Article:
had changed since the state changed  to AETNA at the beginning of                                                               
the current year.                                                                                                               
3:21:54 PM                                                                                                                    
RICHARD HOLM, Pharmacist, said that  his North Pole pharmacy, one                                                               
of three pharmacies  that he owned, was  a compounding specialty.                                                               
He noted  that he was  a former chair  on the Board  of Pharmacy.                                                               
He directed attention  to the issue of  wholesaler licensing, and                                                               
explained  that,  although  the   Alaska  State  Legislature  had                                                               
revised these statutes  in the mid-1990s, the  licensing for out-                                                               
of-state  wholesalers  of  drugs  and  medical  devices  had  not                                                               
changed.   In 2006, the  Board of  Pharmacy had decided  to write                                                               
regulations  addressing this  change,  but  the Attorney  General                                                               
informed  the  board  that  they   did  not  have  the  statutory                                                               
authority  for this.   These  proposed  regulations had  recently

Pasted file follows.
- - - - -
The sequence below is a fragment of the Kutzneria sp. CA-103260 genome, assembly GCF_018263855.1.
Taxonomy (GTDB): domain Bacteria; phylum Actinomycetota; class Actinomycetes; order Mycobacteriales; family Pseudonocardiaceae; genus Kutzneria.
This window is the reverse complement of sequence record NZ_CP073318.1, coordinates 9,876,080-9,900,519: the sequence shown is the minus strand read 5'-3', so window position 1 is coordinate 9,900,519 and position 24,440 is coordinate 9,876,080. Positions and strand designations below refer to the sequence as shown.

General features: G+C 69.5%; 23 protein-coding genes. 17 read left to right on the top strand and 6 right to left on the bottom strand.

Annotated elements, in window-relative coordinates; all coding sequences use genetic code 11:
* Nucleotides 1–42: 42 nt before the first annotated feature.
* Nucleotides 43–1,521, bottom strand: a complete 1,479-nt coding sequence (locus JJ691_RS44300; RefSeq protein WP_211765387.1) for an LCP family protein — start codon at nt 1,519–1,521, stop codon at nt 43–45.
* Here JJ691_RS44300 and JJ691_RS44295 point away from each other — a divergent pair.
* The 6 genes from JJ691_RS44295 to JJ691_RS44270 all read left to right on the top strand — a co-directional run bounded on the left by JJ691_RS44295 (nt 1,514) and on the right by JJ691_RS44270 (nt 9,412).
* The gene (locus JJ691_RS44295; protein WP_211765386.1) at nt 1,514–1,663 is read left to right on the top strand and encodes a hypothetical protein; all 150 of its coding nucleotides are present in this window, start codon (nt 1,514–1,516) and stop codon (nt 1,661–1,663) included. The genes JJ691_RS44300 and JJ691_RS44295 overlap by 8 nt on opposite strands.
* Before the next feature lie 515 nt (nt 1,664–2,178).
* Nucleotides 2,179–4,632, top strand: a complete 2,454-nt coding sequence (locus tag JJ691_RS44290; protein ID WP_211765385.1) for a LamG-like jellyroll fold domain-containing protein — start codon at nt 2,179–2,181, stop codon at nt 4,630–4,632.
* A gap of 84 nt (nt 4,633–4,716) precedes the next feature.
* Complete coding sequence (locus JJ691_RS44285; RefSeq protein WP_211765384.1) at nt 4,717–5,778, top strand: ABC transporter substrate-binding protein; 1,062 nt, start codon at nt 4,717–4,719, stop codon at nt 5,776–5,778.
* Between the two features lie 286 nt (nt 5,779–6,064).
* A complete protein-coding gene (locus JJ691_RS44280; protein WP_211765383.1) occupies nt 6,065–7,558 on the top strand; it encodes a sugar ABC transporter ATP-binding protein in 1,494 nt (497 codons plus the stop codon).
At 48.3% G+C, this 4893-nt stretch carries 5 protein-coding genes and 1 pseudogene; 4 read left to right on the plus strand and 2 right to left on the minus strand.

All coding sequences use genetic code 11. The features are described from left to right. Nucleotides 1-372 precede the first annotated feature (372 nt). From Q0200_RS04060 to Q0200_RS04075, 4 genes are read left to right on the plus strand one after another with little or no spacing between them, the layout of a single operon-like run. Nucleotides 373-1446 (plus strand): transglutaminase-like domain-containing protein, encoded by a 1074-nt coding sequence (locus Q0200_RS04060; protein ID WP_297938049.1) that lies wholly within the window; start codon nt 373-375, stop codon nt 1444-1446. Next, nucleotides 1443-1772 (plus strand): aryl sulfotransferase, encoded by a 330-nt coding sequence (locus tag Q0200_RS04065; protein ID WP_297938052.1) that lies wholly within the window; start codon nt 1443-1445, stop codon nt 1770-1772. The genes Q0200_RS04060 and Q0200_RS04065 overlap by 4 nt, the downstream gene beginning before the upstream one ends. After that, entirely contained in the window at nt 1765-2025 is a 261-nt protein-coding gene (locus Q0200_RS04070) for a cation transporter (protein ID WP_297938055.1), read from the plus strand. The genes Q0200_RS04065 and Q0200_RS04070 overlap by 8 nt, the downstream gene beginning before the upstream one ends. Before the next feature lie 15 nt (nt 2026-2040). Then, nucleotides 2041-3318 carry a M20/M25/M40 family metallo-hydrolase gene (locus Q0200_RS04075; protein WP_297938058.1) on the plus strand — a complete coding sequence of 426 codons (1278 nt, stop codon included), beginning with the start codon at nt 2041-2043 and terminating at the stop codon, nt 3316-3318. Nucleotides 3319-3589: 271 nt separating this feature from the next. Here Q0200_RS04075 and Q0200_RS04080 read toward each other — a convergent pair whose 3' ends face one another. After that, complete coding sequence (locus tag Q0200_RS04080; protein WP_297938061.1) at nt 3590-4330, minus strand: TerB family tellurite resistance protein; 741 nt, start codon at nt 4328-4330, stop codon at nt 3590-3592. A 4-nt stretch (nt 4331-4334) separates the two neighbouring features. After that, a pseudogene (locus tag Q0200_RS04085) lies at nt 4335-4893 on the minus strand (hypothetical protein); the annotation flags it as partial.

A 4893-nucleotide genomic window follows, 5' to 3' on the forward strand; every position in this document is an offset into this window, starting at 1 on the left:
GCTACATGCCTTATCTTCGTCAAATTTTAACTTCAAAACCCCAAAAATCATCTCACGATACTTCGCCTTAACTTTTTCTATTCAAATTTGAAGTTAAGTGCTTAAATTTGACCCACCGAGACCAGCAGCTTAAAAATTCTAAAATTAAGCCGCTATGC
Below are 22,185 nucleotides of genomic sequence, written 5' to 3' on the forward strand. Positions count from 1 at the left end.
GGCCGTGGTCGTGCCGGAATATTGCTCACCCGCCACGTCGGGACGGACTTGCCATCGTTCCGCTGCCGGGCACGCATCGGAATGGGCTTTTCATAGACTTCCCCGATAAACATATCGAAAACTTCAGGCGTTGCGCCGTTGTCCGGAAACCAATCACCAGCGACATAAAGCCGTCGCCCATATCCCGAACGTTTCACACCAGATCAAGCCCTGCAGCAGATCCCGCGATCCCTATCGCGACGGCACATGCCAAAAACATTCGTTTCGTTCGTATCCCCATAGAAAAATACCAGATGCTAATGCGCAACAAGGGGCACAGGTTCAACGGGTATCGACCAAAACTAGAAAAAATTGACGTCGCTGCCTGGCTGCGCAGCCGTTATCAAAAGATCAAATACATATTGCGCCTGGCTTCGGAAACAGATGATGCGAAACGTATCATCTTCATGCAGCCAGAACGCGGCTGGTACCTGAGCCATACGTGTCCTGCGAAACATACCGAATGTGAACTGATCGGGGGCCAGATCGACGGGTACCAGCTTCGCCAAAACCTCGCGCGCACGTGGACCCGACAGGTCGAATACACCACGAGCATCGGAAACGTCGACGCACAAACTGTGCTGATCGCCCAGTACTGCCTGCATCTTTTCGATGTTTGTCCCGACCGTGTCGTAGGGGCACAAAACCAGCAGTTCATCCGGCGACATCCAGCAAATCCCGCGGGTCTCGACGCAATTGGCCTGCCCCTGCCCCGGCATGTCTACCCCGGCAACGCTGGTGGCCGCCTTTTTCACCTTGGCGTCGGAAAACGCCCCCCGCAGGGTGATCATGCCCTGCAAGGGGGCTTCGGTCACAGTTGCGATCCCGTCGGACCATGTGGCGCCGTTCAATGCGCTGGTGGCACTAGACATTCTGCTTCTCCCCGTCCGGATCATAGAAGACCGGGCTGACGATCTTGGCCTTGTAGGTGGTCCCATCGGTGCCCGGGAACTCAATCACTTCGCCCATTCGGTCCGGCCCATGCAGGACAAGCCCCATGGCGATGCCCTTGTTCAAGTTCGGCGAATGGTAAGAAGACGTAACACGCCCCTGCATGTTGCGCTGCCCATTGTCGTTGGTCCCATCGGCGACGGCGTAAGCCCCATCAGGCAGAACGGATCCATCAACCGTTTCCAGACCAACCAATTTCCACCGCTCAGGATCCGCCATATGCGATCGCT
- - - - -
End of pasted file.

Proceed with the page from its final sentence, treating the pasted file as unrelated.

become  an issue,  as a  new  U.S. Food  and Drug  Administration                                                               
(FDA)  category  of  pharmacy,  compounding  manufacturers,  were                                                               
dealing  interstate  with  sterile   products.    He  stated  the                                                               
necessity for  better regulations to protect  the state's rights,                                                               
instead of  allowing the  federal government  to "take  it over."                                                               
He  explained that  pharmacies should  be listed  along with  the                                                               
other medical providers in the  insurance code, an oversight that                                                               
needed correction.  He said there  was no cost associated, and he                                                               
offered his belief that there was not any opposition.                                                                           
MR. HOLM  addressed the compounding  issue in the  proposed bill,                                                               
noting  that the  changes in  insurance had  brought it  to bear.